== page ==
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How to winterize your car
Like it or not, Jack Frost is on his way. Drivers will need to take some precautions to get their cars ready for the winter months.
Here are some tips to winterize your car:
• Don't put off a 30,000-mile full service, if your car is due.
• Flush the cooling system and replace the coolant.
• Replace the windshield wiper blades. Put windshield washer fluid in the windshield washer reservoir (plain water will freeze).
• Have the battery serviced (clean the battery terminal ends and add water) and load-tested to check its ability to hold a charge. If the battery is more than 4 1/2 years old, replace it.
• Use a tire gauge to check the tire pressure. Air contracts with cold, and the tires may become low as the temperature drops.
• Make sure there is air in the spare tire and that all the proper tire-changing equipment is in the trunk.
• Make sure the tires are in good condition. If you are not sure what this means, ask a mechanic (in a shop that doesn't sell tires) for an opinion.
• Check the lights, heater and defroster.
• Keep the gas tank as full as possible to prevent moisture from freezing in the gas lines.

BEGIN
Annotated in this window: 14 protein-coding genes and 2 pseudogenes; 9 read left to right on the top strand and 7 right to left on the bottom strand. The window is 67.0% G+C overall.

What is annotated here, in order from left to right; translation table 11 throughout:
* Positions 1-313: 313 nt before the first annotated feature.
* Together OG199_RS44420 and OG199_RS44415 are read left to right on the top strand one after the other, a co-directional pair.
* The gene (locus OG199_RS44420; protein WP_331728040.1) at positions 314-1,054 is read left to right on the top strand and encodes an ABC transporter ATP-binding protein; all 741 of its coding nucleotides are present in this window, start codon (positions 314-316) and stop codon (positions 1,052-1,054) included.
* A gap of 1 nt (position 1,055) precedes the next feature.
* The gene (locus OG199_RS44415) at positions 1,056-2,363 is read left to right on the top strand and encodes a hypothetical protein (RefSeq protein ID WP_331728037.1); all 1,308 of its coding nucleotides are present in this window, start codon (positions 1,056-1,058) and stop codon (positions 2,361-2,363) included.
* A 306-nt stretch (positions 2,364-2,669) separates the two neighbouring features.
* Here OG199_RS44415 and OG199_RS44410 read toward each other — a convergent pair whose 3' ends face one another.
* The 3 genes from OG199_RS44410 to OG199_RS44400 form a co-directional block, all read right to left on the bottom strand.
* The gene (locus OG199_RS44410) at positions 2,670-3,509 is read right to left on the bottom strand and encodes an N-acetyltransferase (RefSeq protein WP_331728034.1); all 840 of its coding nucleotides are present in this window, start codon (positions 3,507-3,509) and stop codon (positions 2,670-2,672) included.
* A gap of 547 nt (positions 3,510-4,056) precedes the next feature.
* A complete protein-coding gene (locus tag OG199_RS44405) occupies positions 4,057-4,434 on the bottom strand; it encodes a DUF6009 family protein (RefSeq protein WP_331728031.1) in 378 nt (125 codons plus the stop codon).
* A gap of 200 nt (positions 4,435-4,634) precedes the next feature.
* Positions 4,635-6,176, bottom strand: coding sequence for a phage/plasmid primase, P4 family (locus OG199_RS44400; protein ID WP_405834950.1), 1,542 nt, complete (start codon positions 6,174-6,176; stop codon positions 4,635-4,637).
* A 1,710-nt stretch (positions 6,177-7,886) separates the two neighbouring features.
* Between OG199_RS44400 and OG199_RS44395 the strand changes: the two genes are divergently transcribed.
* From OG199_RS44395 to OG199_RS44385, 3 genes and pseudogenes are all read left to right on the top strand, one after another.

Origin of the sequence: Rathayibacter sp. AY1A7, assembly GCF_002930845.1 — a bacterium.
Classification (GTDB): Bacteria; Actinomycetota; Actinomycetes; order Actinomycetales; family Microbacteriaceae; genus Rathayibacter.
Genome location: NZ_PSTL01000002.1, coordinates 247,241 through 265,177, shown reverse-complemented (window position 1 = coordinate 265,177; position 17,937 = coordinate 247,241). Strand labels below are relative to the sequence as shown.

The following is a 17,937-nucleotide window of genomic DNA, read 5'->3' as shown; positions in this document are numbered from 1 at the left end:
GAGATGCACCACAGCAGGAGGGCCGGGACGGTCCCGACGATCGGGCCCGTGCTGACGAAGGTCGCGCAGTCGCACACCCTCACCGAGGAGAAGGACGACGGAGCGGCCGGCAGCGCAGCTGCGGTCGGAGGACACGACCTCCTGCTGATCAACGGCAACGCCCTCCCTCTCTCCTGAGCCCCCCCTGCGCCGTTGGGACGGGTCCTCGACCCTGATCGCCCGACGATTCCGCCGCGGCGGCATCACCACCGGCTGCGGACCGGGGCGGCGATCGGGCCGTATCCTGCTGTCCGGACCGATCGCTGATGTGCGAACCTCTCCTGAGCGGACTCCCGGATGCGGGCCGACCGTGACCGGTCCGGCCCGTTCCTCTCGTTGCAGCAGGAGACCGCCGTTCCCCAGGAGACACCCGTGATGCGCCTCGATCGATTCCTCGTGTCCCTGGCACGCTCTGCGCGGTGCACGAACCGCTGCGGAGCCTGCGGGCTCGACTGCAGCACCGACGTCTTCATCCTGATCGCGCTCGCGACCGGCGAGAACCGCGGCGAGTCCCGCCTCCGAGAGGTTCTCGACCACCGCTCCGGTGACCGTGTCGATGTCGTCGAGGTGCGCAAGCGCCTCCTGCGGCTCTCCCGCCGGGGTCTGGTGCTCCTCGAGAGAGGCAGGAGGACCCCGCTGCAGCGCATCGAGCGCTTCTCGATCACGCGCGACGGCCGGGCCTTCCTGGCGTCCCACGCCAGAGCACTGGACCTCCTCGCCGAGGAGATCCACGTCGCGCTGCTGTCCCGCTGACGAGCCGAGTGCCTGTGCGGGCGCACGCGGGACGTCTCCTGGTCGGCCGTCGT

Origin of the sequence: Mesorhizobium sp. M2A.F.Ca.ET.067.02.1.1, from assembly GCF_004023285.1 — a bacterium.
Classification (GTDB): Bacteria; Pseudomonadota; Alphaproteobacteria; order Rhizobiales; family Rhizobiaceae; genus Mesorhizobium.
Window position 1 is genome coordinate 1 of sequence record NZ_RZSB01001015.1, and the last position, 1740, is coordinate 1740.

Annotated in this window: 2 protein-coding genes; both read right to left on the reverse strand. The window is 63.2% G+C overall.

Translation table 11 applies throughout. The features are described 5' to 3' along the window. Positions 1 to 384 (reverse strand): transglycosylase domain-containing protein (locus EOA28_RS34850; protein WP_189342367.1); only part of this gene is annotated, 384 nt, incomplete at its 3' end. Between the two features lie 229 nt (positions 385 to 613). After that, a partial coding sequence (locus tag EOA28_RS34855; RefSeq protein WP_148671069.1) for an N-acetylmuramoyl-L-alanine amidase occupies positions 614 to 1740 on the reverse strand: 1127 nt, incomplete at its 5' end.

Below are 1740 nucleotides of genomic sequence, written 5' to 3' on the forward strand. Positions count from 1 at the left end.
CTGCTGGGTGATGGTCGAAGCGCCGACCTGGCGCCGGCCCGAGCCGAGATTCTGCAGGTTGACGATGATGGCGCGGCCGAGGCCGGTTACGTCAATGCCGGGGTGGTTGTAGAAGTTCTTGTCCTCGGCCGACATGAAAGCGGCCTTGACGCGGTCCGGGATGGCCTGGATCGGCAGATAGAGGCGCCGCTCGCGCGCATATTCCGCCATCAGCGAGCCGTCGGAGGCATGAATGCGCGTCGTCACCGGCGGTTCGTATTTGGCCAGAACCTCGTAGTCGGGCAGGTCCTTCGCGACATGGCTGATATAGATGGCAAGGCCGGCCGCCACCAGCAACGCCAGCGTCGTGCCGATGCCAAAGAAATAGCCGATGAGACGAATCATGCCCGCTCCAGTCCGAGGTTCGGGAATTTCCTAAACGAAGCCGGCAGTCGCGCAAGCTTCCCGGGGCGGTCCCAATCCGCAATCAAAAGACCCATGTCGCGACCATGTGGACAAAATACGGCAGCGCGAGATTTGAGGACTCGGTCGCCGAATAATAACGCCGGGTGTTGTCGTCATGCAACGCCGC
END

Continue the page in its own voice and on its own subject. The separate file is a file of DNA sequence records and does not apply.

• Get a brake check if you haven't had one in the last six months.
• Put together an emergency winter kit for the trunk of your car: blanket, extra boots and gloves, ice scraper, small snow shovel, flashlight and kitty litter (for traction when stuck in the snow).
And finally, know what to do if you get stranded.
Don’t wander away from your car unless you’re completely sure about where you are and how far away help is.
Light two flares and situate them at each end of your vehicle to call attention to your plight.
Put on the extra clothes and use the blanket to stay warm. If you have enough gas in the tank, run the engine and heater for about 10 minutes for each hour you’re waiting for help.
Leave at least one window open a little bit so that snow and ice don’t seal the car shut.
Suck on a hard candy to prevent your mouth from getting too dry.